A well-composed middle-size library built following sponsorship from Andrew Carnegie (1835-1919) to designs prepared by the Tyars and Jago practice in association with E. Stewart-Lowrey (fl. 1910) and Son on a site donated by Ellen Odette Desart (née Bischoffsheim), fourth Countess of Desart (1857-1933): one of a number of philanthropic projects sponsored by Lady Desart in association with or in memory of her brother-in-law Otway Frederick Seymour Cuffe (1853-1912) (see also Aut Even Hospital (1915) (12401924/KK-19-24)) the library originally boasted fittings (removed, pre-1998) executed by the similarly family-established Kilkenny Woodworkers Company. Forming a distinctive landmark in the streetscape the compact plan of the library is enlivened by individual characteristics enhancing the Classical theme of the composition including an elegant bowed portico surmounted by a cupola or turret, finely-detailed dressings to the window openings, and so on. In a cost-effective measure appealing to Carnegie’s frugal agent James Bertram (1872-1934) the library is constructed almost entirely in fine concrete block imitating local Kilkenny limestone, thereby representing an early instance of the use of that material in the locality. Having been reasonably well maintained the library presents an early aspect with most of the original fabric surviving intact, thus making a positive impression in an historic setting.
Source: National inventory of architectural heritage
Tagged: , Kilkenny , old pictures of Kilkenny , old Kilkenny , old photographs of Kilkenny , library , Carnegie , Leinster , Tourism , Ireland , Eire , Ierland , Irlanda , Edward Dullard Photography , Cill Chainnigh , Kilkenny Photographer , Kilkenny online camera club , Vintage photos of Kilkenny , history , heritage
Students from the Artesamos Don Bosco are selected from the neediest families in nearby communities. Their education, room, board, classes, and materials are all free.
Artesanos Don Bosco (ADB) is a non-profit organization that supports self-employed, skilled artisans in Peru. It gives the opportunity to young people to remain in their villages while earning an income and improve their lives.
Tagged: , Don , Bosco , Chacas , Callejón de Huaylas , Patio , balcony , wood work
Title: Electric railway review
Year: 1906 (1900s)
Authors: American Street and Interurban Railway Association
Subjects: Street-railroads Electric railroads
Publisher: Chicago : Wilson Co
Contributing Library: Carnegie Library of Pittsburgh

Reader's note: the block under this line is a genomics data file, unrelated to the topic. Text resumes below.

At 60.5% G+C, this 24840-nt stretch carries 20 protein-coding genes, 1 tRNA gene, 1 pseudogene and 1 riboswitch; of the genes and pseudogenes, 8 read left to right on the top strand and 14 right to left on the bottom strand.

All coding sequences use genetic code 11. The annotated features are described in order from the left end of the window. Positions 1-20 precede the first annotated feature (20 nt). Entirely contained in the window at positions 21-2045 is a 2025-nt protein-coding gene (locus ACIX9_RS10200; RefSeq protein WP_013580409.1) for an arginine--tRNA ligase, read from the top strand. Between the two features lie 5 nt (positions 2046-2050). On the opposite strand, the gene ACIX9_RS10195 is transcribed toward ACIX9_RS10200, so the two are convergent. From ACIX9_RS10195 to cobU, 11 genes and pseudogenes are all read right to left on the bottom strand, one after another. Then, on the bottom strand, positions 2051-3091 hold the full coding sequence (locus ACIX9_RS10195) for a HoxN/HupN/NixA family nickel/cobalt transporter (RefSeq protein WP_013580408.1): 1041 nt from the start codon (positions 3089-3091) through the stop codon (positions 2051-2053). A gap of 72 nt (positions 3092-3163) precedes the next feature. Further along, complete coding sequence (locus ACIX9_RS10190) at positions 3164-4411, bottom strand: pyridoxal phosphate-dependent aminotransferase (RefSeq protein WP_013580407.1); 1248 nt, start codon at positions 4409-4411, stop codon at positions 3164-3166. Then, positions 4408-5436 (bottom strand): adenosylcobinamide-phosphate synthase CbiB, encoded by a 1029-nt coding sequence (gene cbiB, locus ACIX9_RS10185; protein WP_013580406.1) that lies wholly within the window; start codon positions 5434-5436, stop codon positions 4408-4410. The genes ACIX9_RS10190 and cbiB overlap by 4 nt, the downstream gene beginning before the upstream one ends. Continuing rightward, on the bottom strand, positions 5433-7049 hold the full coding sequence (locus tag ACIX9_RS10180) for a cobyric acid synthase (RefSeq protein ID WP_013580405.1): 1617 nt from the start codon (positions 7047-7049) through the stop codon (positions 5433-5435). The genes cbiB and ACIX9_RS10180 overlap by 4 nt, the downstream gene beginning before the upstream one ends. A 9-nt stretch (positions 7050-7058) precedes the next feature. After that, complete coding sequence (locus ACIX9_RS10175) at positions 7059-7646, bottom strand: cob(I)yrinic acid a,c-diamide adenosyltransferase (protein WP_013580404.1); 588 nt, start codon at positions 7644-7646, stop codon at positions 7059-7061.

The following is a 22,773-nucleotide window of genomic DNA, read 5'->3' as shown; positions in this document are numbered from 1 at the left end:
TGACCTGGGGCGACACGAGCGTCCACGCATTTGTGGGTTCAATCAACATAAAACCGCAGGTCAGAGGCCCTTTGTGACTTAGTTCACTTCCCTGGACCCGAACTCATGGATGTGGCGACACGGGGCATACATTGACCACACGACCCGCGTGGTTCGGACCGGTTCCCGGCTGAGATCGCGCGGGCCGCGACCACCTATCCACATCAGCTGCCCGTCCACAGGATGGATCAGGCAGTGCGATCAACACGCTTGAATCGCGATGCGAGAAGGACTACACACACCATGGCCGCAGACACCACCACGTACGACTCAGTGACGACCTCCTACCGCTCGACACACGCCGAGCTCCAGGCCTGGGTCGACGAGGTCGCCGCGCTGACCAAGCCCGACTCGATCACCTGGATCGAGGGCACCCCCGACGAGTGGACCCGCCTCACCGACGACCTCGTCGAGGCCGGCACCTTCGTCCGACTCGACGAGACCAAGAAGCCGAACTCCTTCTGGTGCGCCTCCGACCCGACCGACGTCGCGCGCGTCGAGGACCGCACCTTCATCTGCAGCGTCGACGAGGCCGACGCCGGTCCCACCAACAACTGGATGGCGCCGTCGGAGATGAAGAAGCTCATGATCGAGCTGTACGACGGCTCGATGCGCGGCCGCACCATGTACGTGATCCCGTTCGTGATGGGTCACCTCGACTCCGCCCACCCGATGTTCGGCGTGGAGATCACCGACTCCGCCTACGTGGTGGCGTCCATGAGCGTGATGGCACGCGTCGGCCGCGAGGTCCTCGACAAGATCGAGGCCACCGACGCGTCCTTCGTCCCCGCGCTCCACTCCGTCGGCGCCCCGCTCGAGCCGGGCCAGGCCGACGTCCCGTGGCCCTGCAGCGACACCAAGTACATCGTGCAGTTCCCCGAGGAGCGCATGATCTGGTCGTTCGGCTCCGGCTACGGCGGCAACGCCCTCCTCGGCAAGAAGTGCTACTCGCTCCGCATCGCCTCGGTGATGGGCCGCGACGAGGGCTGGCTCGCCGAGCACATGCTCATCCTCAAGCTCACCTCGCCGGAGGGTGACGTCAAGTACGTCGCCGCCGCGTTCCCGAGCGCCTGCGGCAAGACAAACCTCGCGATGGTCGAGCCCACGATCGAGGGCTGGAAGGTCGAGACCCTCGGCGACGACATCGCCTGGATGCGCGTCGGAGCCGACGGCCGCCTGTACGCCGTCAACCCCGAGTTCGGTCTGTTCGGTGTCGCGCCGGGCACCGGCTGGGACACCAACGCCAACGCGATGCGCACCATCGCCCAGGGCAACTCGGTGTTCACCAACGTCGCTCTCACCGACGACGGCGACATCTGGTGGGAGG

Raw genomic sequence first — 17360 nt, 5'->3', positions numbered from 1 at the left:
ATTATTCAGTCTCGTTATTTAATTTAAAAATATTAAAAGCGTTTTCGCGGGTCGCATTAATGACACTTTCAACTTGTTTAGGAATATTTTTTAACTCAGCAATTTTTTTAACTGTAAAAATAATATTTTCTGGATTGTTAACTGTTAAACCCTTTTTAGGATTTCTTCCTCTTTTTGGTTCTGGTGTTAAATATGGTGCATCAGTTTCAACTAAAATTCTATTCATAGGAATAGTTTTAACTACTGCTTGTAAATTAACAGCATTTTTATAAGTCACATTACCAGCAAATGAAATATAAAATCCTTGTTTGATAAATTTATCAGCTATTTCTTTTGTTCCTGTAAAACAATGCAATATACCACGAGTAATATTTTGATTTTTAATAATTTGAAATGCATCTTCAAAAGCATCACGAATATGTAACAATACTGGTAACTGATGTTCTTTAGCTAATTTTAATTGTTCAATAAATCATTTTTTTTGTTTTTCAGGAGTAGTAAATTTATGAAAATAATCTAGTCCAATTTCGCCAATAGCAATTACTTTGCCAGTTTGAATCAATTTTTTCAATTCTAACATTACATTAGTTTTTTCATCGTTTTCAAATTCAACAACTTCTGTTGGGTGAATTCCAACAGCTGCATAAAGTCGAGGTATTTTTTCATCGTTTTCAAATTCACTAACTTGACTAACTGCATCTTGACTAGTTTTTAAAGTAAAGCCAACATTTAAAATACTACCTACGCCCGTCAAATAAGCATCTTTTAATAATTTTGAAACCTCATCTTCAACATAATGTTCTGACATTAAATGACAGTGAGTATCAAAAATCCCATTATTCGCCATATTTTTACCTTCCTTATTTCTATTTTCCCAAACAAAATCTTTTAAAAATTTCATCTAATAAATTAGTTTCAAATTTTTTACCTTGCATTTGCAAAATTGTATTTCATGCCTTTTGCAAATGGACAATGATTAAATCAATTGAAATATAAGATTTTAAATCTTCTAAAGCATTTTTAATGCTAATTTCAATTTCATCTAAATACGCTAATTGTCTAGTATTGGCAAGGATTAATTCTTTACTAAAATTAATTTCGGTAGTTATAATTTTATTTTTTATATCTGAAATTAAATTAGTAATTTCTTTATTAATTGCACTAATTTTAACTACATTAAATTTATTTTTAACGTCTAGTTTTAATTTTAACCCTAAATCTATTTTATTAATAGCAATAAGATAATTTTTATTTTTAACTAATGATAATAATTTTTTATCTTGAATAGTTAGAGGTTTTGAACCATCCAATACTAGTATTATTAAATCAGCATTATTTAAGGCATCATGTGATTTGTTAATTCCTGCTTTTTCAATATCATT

Digitizing Sponsor: Lyrasis Members and Sloan Foundation
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tain a switching crew to place the cars for nightinspection. The off-season cars are stored in houses onWharf avenue, Division street and West Nashville.Paint and Carpenter Shops.The building occupied by the paint and carpenter shopsis divided into two parts by a brick wall. The paint shopis 49 feet wide and the carpenter shop 69 feet. Both roomsare 190 feet long and have concrete floors and reinforced con- Fay & Egan, and the motors used in operating them, havebeen installed. Tools Motors 24-inch resaw 20 horsepower 24-inch side planer 15 horsepower 9-inch four-side molder 15 horsepower 9-inch Universal woodworker 10 horsepower Cut-oft saw 5 horsepower Rip saw 7*4 horsepower 3-lnch four-side molder 5% horsepower 7-inch tenoning machine 514 horsepower Mortising machine ahi horsepower 32-inch scroll saw 5% horsepower 30-lnch double-head shaper 7% horsepower Drum and disc-sanding machine 3 horsepower Universal sash and door clamp. The only variation from the plan of having one motor
Text Appearing After Image:
New Shops and Car Storage at Nashville—Interior of Car House Showing Concrete Construction. crete roofs. The floor of the paint shop is sloped for drain-age so that cars can be washed there if necessary. The varnish room, a photograph of which is reproduced,occupies the same position in the paint shop that the mezza-nine floor does in the carpenter shop. The room has a floorarea 44 by 48 feet. In it paint and varnish are applied to allcar panels, window frames and doors and to all portable parts for each tool is at the rear of the building, where a line-shaft16 feet long, driven by a 5-horsepower motor, drives an emerywheel, knife grinder, drill-press and grindstone. Workbenches built of 4-inch maple planks laid on edge and eachequipped with an Emmert Brothers universal vise, are fur-nished each cabinetmaker employed in this department. Theequipment for this building was selected with a view toward March 2. 1907. ELECTRIC RAILWAY REVIEW 285 the construction at a later date of all ne
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Tagged: , bookid:electricrailwayr17amer , bookyear:1906 , bookdecade:1900 , bookcentury:1900 , bookauthor:American_Street_and_Interurban_Railway_Association , booksubject:Street_railroads , booksubject:Electric_railroads , bookpublisher:Chicago___Wilson_Co , bookcontributor:Carnegie_Library_of_Pittsburgh , booksponsor:Lyrasis_Members_and_Sloan_Foundation , bookleafnumber:321 , bookcollection:carnegie_lib_pittsburgh , bookcollection:americana